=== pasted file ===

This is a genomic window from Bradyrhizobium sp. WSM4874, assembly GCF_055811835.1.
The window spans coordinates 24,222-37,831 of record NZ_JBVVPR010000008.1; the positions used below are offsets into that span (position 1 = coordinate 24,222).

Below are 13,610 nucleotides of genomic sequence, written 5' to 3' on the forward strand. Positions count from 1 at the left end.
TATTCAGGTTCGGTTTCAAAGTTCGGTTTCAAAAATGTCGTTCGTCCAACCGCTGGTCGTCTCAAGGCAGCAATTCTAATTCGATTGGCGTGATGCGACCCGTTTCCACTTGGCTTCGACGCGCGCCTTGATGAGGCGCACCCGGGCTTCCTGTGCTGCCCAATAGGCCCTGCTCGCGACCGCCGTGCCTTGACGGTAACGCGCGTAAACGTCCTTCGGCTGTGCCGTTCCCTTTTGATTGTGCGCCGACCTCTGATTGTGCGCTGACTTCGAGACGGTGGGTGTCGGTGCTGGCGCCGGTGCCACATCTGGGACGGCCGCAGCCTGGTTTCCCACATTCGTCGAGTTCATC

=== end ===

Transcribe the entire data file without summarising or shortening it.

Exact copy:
This is a genomic window from Bradyrhizobium sp. WSM4874, assembly GCF_055811835.1.
The window spans coordinates 24,222-37,831 of record NZ_JBVVPR010000008.1; the positions used below are offsets into that span (position 1 = coordinate 24,222).

Below are 13,610 nucleotides of genomic sequence, written 5' to 3' on the forward strand. Positions count from 1 at the left end.
TATTCAGGTTCGGTTTCAAAGTTCGGTTTCAAAAATGTCGTTCGTCCAACCGCTGGTCGTCTCAAGGCAGCAATTCTAATTCGATTGGCGTGATGCGACCCGTTTCCACTTGGCTTCGACGCGCGCCTTGATGAGGCGCACCCGGGCTTCCTGTGCTGCCCAATAGGCCCTGCTCGCGACCGCCGTGCCTTGACGGTAACGCGCGTAAACGTCCTTCGGCTGTGCCGTTCCCTTTTGATTGTGCGCCGACCTCTGATTGTGCGCTGACTTCGAGACGGTGGGTGTCGGTGCTGGCGCCGGTGCCACATCTGGGACGGCCGCAGCCTGGTTTCCCACATTCGTCGAGTTCATC